Ma: And where they’re researching so then they can do a better job of sort of addressing their concerns or frankly, selling them more of their medications.
Ma: And so, they’ve got all kinds of systems to support this including Salesforce. They’ve maybe got, as I mentioned, these thousands of websites. They’ve got a marketing automation tool. Of course they’ve got identity management now too, because they’re trying to track these at the individual level.
Interviewer: Um hm.
Ma: And then they’ve got social marketing. So they’ve got all sorts of things that they’ve really got to tie together, and as I mentioned, it’s not just about the IT stuff on the back end, but it’s about enabling that business on the front end.
Interviewer: Right, beautiful. So let’s talk about following a customer through that buying lifecycle and what experiences you have there.
Ma: Yeah that’s a great point, because the integration problem doesn’t just stop at the marketing right? Ultimately, once the customer engages with us we need to have that experience flow all the way through to the transaction if you will. So, some people call that quote to cash. I’ve heard lead to cash. And my favorite thing actually these days kind of with social is Tweet to cash, which kind of the new-fangled thing. I’ve heard that a couple of times.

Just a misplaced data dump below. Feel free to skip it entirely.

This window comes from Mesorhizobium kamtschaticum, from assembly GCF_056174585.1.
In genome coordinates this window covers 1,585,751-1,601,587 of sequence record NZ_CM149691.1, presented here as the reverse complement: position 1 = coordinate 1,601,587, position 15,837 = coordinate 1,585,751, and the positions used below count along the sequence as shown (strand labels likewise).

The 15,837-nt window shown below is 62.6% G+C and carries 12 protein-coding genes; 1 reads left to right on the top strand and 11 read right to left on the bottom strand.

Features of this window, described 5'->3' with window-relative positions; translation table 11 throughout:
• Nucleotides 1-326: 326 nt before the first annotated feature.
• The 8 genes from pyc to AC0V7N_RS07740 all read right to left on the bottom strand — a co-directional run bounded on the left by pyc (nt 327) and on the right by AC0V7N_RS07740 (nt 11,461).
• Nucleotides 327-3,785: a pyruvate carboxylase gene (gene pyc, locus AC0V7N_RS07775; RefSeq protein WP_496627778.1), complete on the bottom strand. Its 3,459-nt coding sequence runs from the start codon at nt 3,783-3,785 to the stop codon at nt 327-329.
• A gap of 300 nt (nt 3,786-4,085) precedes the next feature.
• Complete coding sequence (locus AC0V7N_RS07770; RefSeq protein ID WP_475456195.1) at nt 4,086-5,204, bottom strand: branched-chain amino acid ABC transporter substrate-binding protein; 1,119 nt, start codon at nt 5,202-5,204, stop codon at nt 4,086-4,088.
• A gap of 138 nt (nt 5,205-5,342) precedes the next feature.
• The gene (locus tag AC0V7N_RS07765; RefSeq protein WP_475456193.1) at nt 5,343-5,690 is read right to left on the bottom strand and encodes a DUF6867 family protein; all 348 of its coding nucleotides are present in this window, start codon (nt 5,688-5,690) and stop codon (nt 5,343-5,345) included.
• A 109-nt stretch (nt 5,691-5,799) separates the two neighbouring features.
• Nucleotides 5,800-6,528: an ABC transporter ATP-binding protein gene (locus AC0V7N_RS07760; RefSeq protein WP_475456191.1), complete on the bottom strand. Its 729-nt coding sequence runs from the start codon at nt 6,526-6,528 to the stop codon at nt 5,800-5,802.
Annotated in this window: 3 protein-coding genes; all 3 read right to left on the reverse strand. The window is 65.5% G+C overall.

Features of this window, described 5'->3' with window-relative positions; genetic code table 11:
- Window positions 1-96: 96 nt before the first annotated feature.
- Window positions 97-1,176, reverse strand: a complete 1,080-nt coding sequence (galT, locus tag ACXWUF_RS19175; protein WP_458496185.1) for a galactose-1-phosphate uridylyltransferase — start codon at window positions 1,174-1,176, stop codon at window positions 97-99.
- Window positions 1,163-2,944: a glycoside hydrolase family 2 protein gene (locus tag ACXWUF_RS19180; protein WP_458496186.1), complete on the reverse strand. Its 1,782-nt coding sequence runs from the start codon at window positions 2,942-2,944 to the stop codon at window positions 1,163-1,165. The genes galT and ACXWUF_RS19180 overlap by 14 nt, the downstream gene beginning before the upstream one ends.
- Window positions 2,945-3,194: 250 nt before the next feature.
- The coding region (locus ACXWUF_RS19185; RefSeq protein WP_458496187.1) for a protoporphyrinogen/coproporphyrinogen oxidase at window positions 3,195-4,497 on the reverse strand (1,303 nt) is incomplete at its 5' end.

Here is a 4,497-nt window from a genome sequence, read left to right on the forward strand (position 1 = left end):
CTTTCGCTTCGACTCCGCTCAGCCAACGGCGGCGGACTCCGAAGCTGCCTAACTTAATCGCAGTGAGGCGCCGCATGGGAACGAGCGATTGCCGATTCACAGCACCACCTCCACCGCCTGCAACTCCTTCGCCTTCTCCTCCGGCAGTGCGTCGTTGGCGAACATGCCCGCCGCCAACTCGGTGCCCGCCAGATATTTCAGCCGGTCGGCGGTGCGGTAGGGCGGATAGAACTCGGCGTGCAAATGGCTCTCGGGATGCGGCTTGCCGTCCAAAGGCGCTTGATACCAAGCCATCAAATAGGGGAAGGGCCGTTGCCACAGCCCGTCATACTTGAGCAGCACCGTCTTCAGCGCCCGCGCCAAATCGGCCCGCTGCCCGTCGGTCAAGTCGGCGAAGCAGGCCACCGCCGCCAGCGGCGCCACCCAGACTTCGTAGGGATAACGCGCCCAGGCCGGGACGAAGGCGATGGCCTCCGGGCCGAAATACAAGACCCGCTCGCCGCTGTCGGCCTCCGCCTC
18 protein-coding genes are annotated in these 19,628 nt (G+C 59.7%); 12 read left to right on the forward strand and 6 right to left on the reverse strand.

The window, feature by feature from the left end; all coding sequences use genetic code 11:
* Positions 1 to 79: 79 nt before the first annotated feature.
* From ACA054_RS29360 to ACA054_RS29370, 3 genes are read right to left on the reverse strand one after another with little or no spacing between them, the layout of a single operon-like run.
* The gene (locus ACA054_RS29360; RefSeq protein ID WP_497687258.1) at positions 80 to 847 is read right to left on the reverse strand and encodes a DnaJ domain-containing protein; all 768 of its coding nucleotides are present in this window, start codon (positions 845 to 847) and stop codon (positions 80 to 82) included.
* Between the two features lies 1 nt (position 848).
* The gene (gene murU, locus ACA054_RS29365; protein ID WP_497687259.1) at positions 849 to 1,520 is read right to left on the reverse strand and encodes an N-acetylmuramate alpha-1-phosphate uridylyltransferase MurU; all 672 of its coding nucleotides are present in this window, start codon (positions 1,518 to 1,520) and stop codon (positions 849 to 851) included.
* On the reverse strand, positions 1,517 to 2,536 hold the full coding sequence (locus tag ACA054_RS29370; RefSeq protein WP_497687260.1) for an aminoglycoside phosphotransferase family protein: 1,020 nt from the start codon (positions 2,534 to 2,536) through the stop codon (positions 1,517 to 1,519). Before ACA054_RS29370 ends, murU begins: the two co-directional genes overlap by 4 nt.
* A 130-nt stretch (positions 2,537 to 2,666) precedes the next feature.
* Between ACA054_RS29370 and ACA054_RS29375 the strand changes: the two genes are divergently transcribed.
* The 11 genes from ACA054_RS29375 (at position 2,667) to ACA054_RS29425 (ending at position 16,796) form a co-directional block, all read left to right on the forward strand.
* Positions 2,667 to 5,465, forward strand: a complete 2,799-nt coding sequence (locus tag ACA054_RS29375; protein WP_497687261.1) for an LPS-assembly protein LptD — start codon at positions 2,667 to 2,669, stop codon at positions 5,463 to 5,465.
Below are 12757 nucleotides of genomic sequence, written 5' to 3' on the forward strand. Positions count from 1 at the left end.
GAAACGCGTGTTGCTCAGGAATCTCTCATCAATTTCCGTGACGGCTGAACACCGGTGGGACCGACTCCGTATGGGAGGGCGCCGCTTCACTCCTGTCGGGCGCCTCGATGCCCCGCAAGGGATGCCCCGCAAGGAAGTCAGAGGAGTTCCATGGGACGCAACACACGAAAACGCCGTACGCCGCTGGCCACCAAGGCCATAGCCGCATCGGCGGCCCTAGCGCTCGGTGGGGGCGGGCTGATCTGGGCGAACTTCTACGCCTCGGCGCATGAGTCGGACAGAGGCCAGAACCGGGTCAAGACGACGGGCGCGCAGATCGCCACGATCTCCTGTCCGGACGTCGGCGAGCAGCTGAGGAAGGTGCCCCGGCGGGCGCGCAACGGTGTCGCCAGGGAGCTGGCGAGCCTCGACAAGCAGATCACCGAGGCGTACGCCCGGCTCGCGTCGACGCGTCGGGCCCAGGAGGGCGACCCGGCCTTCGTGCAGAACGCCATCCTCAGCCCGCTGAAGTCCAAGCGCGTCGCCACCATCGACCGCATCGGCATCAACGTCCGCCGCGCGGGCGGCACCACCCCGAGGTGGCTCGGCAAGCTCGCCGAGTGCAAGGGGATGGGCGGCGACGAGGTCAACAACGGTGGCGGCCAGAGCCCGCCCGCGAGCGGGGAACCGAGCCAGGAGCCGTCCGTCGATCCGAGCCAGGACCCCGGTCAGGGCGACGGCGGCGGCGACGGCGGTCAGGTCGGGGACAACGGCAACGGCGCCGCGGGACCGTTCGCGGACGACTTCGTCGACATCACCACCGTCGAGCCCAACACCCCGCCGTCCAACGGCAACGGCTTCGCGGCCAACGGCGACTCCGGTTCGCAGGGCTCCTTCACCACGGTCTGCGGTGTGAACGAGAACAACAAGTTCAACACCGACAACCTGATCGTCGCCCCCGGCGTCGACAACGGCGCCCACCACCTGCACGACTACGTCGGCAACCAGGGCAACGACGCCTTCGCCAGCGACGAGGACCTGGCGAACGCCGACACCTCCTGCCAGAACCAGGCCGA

Interviewer: I like it. We’ll use it.
Ma: Yeah exactly. It’s sort of great for marketing for sure. But, again, this might take on different flavors depending on the industry. In healthcare it might be more about sort of claims. In financial services it might be more about taking errors out of a trade, if you will, like a stock trade. So they’ll automate the process to make sure that there aren’t any errors in that trade. In manufacturing and retail it might be more about the supply chain. But in the end they’re all about kind of the same thing which is from the first point that a customer touches you all the way through to when you invoice them and receive the money for that transaction how do you make sure that experience is completely seamless and that there are no errors right?